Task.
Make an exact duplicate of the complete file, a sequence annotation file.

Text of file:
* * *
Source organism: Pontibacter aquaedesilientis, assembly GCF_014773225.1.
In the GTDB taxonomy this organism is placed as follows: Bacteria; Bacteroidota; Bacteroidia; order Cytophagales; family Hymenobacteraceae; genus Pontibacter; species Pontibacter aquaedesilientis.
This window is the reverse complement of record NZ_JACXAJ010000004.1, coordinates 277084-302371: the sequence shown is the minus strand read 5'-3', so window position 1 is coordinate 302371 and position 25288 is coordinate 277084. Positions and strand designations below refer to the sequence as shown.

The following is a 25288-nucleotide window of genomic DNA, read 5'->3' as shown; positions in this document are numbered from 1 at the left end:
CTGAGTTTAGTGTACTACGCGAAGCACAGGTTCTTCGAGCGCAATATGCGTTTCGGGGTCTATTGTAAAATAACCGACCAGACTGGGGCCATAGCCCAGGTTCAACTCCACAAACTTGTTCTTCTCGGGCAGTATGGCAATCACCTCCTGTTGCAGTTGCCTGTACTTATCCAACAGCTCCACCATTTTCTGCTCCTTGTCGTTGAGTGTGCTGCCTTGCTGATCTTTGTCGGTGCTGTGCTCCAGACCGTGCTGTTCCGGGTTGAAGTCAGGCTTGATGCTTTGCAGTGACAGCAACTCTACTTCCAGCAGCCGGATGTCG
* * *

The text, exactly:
Source organism: Pontibacter aquaedesilientis, assembly GCF_014773225.1.
In the GTDB taxonomy this organism is placed as follows: Bacteria; Bacteroidota; Bacteroidia; order Cytophagales; family Hymenobacteraceae; genus Pontibacter; species Pontibacter aquaedesilientis.
This window is the reverse complement of record NZ_JACXAJ010000004.1, coordinates 277084-302371: the sequence shown is the minus strand read 5'-3', so window position 1 is coordinate 302371 and position 25288 is coordinate 277084. Positions and strand designations below refer to the sequence as shown.

The following is a 25288-nucleotide window of genomic DNA, read 5'->3' as shown; positions in this document are numbered from 1 at the left end:
CTGAGTTTAGTGTACTACGCGAAGCACAGGTTCTTCGAGCGCAATATGCGTTTCGGGGTCTATTGTAAAATAACCGACCAGACTGGGGCCATAGCCCAGGTTCAACTCCACAAACTTGTTCTTCTCGGGCAGTATGGCAATCACCTCCTGTTGCAGTTGCCTGTACTTATCCAACAGCTCCACCATTTTCTGCTCCTTGTCGTTGAGTGTGCTGCCTTGCTGATCTTTGTCGGTGCTGTGCTCCAGACCGTGCTGTTCCGGGTTGAAGTCAGGCTTGATGCTTTGCAGTGACAGCAACTCTACTTCCAGCAGCCGGATGTCG